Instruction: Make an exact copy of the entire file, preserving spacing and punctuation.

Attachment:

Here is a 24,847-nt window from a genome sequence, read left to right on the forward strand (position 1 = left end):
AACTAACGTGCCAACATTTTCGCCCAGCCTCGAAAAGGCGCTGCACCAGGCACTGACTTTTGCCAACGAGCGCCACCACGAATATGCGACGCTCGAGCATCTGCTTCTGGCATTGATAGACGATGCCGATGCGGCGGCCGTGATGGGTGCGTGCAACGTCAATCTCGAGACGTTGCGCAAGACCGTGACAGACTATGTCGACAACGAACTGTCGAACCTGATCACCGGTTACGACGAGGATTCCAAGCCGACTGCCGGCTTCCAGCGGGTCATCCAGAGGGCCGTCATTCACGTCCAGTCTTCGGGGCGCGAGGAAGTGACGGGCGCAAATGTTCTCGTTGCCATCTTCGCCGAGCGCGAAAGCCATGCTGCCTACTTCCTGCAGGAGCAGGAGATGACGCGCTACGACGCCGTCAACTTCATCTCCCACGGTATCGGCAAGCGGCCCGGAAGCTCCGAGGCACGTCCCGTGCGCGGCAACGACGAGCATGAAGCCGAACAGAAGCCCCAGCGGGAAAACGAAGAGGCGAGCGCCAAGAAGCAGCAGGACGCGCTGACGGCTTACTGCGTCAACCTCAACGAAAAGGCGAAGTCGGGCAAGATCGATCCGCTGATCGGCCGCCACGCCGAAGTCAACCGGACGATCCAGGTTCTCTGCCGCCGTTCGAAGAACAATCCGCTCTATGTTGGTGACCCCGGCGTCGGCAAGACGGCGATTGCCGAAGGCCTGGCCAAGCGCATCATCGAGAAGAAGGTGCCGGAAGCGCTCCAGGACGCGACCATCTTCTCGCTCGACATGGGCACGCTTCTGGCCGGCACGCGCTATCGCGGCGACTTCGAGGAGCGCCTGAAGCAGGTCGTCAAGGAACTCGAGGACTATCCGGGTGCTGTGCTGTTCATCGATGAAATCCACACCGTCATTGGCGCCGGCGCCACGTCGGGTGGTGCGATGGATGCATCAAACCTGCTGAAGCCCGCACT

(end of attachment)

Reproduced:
Here is a 24,847-nt window from a genome sequence, read left to right on the forward strand (position 1 = left end):
AACTAACGTGCCAACATTTTCGCCCAGCCTCGAAAAGGCGCTGCACCAGGCACTGACTTTTGCCAACGAGCGCCACCACGAATATGCGACGCTCGAGCATCTGCTTCTGGCATTGATAGACGATGCCGATGCGGCGGCCGTGATGGGTGCGTGCAACGTCAATCTCGAGACGTTGCGCAAGACCGTGACAGACTATGTCGACAACGAACTGTCGAACCTGATCACCGGTTACGACGAGGATTCCAAGCCGACTGCCGGCTTCCAGCGGGTCATCCAGAGGGCCGTCATTCACGTCCAGTCTTCGGGGCGCGAGGAAGTGACGGGCGCAAATGTTCTCGTTGCCATCTTCGCCGAGCGCGAAAGCCATGCTGCCTACTTCCTGCAGGAGCAGGAGATGACGCGCTACGACGCCGTCAACTTCATCTCCCACGGTATCGGCAAGCGGCCCGGAAGCTCCGAGGCACGTCCCGTGCGCGGCAACGACGAGCATGAAGCCGAACAGAAGCCCCAGCGGGAAAACGAAGAGGCGAGCGCCAAGAAGCAGCAGGACGCGCTGACGGCTTACTGCGTCAACCTCAACGAAAAGGCGAAGTCGGGCAAGATCGATCCGCTGATCGGCCGCCACGCCGAAGTCAACCGGACGATCCAGGTTCTCTGCCGCCGTTCGAAGAACAATCCGCTCTATGTTGGTGACCCCGGCGTCGGCAAGACGGCGATTGCCGAAGGCCTGGCCAAGCGCATCATCGAGAAGAAGGTGCCGGAAGCGCTCCAGGACGCGACCATCTTCTCGCTCGACATGGGCACGCTTCTGGCCGGCACGCGCTATCGCGGCGACTTCGAGGAGCGCCTGAAGCAGGTCGTCAAGGAACTCGAGGACTATCCGGGTGCTGTGCTGTTCATCGATGAAATCCACACCGTCATTGGCGCCGGCGCCACGTCGGGTGGTGCGATGGATGCATCAAACCTGCTGAAGCCCGCACT